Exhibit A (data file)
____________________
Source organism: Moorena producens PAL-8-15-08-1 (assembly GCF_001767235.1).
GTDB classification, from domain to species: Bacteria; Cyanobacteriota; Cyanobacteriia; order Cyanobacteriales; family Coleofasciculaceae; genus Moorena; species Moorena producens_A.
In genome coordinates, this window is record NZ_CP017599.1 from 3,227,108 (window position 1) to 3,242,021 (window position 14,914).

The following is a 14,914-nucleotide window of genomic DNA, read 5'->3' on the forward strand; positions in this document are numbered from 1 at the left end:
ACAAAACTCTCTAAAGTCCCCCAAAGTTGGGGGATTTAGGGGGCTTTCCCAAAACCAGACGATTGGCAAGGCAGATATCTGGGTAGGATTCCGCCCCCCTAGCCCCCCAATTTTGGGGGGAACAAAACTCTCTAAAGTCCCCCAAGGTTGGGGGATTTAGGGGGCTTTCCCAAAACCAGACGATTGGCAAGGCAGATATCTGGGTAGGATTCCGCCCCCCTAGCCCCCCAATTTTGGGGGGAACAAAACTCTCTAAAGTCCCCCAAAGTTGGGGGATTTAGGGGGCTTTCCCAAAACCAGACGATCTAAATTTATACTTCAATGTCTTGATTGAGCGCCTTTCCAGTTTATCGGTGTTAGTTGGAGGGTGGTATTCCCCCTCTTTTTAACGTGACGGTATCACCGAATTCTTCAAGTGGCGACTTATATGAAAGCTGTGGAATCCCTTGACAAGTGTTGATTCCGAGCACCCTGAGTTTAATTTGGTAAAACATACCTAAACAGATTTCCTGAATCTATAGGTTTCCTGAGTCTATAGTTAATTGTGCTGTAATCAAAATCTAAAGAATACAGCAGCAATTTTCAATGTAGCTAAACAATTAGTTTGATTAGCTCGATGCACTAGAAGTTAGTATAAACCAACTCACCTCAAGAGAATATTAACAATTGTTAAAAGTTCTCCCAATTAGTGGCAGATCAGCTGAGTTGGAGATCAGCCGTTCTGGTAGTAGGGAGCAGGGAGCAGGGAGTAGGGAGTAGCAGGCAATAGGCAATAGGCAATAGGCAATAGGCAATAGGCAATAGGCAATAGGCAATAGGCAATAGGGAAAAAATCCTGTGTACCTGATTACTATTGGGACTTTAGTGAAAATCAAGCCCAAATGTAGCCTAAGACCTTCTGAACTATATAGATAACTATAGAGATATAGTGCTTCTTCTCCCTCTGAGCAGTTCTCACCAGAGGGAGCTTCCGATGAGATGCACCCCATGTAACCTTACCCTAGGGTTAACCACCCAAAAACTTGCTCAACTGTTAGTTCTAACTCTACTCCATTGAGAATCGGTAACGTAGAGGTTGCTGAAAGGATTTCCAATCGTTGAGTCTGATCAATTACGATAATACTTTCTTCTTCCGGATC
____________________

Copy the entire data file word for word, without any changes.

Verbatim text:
Source organism: Moorena producens PAL-8-15-08-1 (assembly GCF_001767235.1).
GTDB classification, from domain to species: Bacteria; Cyanobacteriota; Cyanobacteriia; order Cyanobacteriales; family Coleofasciculaceae; genus Moorena; species Moorena producens_A.
In genome coordinates, this window is record NZ_CP017599.1 from 3,227,108 (window position 1) to 3,242,021 (window position 14,914).

The following is a 14,914-nucleotide window of genomic DNA, read 5'->3' on the forward strand; positions in this document are numbered from 1 at the left end:
ACAAAACTCTCTAAAGTCCCCCAAAGTTGGGGGATTTAGGGGGCTTTCCCAAAACCAGACGATTGGCAAGGCAGATATCTGGGTAGGATTCCGCCCCCCTAGCCCCCCAATTTTGGGGGGAACAAAACTCTCTAAAGTCCCCCAAGGTTGGGGGATTTAGGGGGCTTTCCCAAAACCAGACGATTGGCAAGGCAGATATCTGGGTAGGATTCCGCCCCCCTAGCCCCCCAATTTTGGGGGGAACAAAACTCTCTAAAGTCCCCCAAAGTTGGGGGATTTAGGGGGCTTTCCCAAAACCAGACGATCTAAATTTATACTTCAATGTCTTGATTGAGCGCCTTTCCAGTTTATCGGTGTTAGTTGGAGGGTGGTATTCCCCCTCTTTTTAACGTGACGGTATCACCGAATTCTTCAAGTGGCGACTTATATGAAAGCTGTGGAATCCCTTGACAAGTGTTGATTCCGAGCACCCTGAGTTTAATTTGGTAAAACATACCTAAACAGATTTCCTGAATCTATAGGTTTCCTGAGTCTATAGTTAATTGTGCTGTAATCAAAATCTAAAGAATACAGCAGCAATTTTCAATGTAGCTAAACAATTAGTTTGATTAGCTCGATGCACTAGAAGTTAGTATAAACCAACTCACCTCAAGAGAATATTAACAATTGTTAAAAGTTCTCCCAATTAGTGGCAGATCAGCTGAGTTGGAGATCAGCCGTTCTGGTAGTAGGGAGCAGGGAGCAGGGAGTAGGGAGTAGCAGGCAATAGGCAATAGGCAATAGGCAATAGGCAATAGGCAATAGGCAATAGGCAATAGGCAATAGGGAAAAAATCCTGTGTACCTGATTACTATTGGGACTTTAGTGAAAATCAAGCCCAAATGTAGCCTAAGACCTTCTGAACTATATAGATAACTATAGAGATATAGTGCTTCTTCTCCCTCTGAGCAGTTCTCACCAGAGGGAGCTTCCGATGAGATGCACCCCATGTAACCTTACCCTAGGGTTAACCACCCAAAAACTTGCTCAACTGTTAGTTCTAACTCTACTCCATTGAGAATCGGTAACGTAGAGGTTGCTGAAAGGATTTCCAATCGTTGAGTCTGATCAATTACGATAATACTTTCTTCTTCCGGATC